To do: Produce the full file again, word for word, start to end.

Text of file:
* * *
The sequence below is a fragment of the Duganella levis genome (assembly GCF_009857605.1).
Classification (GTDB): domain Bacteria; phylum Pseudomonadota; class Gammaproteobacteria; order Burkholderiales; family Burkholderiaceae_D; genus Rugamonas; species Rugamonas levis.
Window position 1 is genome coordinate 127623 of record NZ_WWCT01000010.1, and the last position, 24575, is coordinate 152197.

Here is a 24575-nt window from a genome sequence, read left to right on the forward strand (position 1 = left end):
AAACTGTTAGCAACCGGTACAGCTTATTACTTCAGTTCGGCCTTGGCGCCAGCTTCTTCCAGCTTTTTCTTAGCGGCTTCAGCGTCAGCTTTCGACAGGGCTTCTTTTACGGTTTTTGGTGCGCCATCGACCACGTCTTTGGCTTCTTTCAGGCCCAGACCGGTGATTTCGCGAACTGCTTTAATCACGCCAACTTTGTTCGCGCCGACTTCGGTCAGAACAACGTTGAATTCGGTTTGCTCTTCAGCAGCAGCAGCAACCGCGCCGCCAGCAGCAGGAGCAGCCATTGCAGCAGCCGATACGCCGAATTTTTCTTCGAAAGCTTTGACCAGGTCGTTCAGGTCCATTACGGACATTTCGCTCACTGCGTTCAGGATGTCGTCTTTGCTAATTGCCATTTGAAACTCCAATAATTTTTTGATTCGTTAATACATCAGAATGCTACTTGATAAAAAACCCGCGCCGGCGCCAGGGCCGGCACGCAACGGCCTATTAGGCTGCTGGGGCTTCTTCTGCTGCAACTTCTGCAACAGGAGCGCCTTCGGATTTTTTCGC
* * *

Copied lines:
The sequence below is a fragment of the Duganella levis genome (assembly GCF_009857605.1).
Classification (GTDB): domain Bacteria; phylum Pseudomonadota; class Gammaproteobacteria; order Burkholderiales; family Burkholderiaceae_D; genus Rugamonas; species Rugamonas levis.
Window position 1 is genome coordinate 127623 of record NZ_WWCT01000010.1, and the last position, 24575, is coordinate 152197.

Here is a 24575-nt window from a genome sequence, read left to right on the forward strand (position 1 = left end):
AAACTGTTAGCAACCGGTACAGCTTATTACTTCAGTTCGGCCTTGGCGCCAGCTTCTTCCAGCTTTTTCTTAGCGGCTTCAGCGTCAGCTTTCGACAGGGCTTCTTTTACGGTTTTTGGTGCGCCATCGACCACGTCTTTGGCTTCTTTCAGGCCCAGACCGGTGATTTCGCGAACTGCTTTAATCACGCCAACTTTGTTCGCGCCGACTTCGGTCAGAACAACGTTGAATTCGGTTTGCTCTTCAGCAGCAGCAGCAACCGCGCCGCCAGCAGCAGGAGCAGCCATTGCAGCAGCCGATACGCCGAATTTTTCTTCGAAAGCTTTGACCAGGTCGTTCAGGTCCATTACGGACATTTCGCTCACTGCGTTCAGGATGTCGTCTTTGCTAATTGCCATTTGAAACTCCAATAATTTTTTGATTCGTTAATACATCAGAATGCTACTTGATAAAAAACCCGCGCCGGCGCCAGGGCCGGCACGCAACGGCCTATTAGGCTGCTGGGGCTTCTTCTGCTGCAACTTCTGCAACAGGAGCGCCTTCGGATTTTTTCGC